Auto Asset-Backed Securities
Automobile loan securitization has grown at a substantial pace since the market’s inception in the 1980s because of the unique benefits they offer investors. These securities deliver a diversified pool of auto loans that provide broad diversification from a geographic and demographic standpoint, security interest in tangible collateral, and short-term exposure due to the shorter average life of the underlying loans. Unlike mortgage-backed securities, automobile loan securitizations offer stable and consistent payment streams with little impact from volatile interest rates. Investors in these securities can determine the level of credit risk they are willing to assume through the bifurcation in credit quality associated with the automobile market, specifically the prime, near prime, and subprime categories. The chart below illustrates the significant industry growth of the auto loan industry since the mid-1980s from both a size and diversification standpoint.
Auto Loan Credit Quality
Additional Types of Auto Loans
Source: SIFMA. March 31, 2019 is the most recent data available from SIFMA.
Credit Quality Differentiation
Consumer auto loans are split into categories based on the borrower’s credit worthiness, which is determined by their credit scores. While there can be some variation, automobile loans are typically categorized as:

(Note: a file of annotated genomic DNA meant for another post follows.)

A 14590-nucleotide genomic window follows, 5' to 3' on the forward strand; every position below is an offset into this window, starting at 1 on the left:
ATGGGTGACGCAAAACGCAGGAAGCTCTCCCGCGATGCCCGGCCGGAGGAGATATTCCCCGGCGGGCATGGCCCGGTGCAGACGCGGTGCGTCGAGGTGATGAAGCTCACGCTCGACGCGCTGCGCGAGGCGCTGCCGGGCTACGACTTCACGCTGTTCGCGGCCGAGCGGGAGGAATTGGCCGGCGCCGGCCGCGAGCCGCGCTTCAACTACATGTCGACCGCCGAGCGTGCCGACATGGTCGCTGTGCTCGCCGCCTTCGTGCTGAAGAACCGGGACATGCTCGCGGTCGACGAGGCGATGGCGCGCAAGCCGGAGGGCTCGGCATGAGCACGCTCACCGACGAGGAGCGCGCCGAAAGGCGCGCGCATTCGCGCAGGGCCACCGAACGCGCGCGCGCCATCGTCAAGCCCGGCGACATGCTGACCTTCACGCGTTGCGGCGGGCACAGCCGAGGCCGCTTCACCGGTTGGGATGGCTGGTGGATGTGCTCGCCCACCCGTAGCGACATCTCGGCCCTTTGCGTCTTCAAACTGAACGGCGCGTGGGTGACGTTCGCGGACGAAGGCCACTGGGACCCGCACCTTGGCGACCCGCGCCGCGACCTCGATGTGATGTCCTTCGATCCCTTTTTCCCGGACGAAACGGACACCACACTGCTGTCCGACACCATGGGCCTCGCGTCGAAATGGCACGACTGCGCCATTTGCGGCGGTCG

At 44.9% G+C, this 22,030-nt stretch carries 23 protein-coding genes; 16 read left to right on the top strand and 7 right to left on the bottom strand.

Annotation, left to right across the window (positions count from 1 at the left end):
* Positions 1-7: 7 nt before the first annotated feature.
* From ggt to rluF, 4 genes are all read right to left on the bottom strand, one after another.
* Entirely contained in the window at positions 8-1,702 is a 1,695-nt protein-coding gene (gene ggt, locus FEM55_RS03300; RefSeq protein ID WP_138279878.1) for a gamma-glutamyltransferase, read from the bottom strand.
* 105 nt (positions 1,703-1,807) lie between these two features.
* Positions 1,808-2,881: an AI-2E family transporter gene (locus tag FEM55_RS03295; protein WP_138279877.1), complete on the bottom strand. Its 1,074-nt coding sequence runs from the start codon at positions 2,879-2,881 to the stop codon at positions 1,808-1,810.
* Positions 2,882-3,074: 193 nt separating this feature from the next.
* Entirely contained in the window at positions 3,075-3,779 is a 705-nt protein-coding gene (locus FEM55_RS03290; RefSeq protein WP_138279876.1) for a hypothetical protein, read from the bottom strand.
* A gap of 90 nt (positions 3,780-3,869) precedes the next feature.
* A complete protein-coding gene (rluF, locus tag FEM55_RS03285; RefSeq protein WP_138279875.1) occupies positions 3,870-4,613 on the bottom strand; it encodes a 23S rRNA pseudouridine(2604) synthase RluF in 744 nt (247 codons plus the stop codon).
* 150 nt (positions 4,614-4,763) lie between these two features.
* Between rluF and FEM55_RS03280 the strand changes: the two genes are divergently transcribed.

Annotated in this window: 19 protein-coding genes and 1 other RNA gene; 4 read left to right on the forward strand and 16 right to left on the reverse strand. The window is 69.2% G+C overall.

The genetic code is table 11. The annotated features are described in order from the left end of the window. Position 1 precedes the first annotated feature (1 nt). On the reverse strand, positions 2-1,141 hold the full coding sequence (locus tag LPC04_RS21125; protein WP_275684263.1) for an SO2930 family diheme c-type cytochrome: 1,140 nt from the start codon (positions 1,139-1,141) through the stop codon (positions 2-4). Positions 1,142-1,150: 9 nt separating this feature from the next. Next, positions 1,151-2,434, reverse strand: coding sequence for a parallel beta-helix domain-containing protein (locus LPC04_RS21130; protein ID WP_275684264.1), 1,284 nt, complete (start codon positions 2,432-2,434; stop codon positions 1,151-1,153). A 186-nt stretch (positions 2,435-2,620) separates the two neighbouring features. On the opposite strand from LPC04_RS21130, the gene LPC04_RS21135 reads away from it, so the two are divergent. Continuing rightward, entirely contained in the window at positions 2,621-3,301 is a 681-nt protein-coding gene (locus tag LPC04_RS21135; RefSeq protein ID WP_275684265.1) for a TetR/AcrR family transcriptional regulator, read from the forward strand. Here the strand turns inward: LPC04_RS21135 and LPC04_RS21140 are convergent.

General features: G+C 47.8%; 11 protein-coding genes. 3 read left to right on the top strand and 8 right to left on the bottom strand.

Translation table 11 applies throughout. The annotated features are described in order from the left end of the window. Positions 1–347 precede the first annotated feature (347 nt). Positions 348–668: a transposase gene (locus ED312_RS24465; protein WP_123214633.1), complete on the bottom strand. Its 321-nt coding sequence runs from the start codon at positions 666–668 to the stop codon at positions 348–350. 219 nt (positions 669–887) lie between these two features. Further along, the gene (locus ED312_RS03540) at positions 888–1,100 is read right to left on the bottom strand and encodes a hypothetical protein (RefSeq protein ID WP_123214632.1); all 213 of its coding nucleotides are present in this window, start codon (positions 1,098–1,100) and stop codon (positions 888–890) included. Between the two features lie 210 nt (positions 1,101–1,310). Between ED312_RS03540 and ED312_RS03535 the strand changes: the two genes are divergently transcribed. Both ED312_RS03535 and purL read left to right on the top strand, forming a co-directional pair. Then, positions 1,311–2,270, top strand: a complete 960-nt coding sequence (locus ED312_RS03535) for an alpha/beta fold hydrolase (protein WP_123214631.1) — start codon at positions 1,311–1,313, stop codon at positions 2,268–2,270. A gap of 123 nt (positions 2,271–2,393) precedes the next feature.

- Prime: Greater than 680
- Near Prime: 600-680
- Subprime: Less than 600
Today, prime loans are the most commonly securitized, making up nearly 38 percent of the automobile ABS market as of March 31, 2019. The securitization of subprime loans has become much more common since their emergence in the early 1990s, when they made up just 2.2 percent of the market, reaching 10.1 percent by 2000. Today, the subprime securitization market has more than doubled to roughly 23.9 percent of the entire auto ABS market. The securitization of the near-prime market emerged in the late 1980s and peaked as a percentage of the auto ABS market in 1997 at roughly 16.7 percent. The near-prime category has been in steady decline as the market has focused more on a bifurcation of prime and subprime.
Within the auto ABS market, there are a variety of differentiating factors, with the most prevalent being the types of collateral.
Auto lease ABS are similar to auto loan ABS in that the cash flow comes directly from the borrower/lessor. The main difference is that when a customer leases a vehicle, it is purchased by the leasing company and the customer agrees to make payments to the leasing company for the use of the vehicle. This presents various levels of risk that are not associated with an auto loan purchase, including bankruptcy of the leasing company, which makes the leased vehicle subject to creditors’ claims. Another risk is the liability associated with accidents to which the customer could be considered liable, also known as vicarious liability. There are a few ways to limit these risks, which include having the titles of leased vehicles held by a third-party firm, requiring the customer to purchase insurance naming the leasing company as a beneficiary, and not accepting leases from states that extend vicarious liability to the company leasing the vehicle.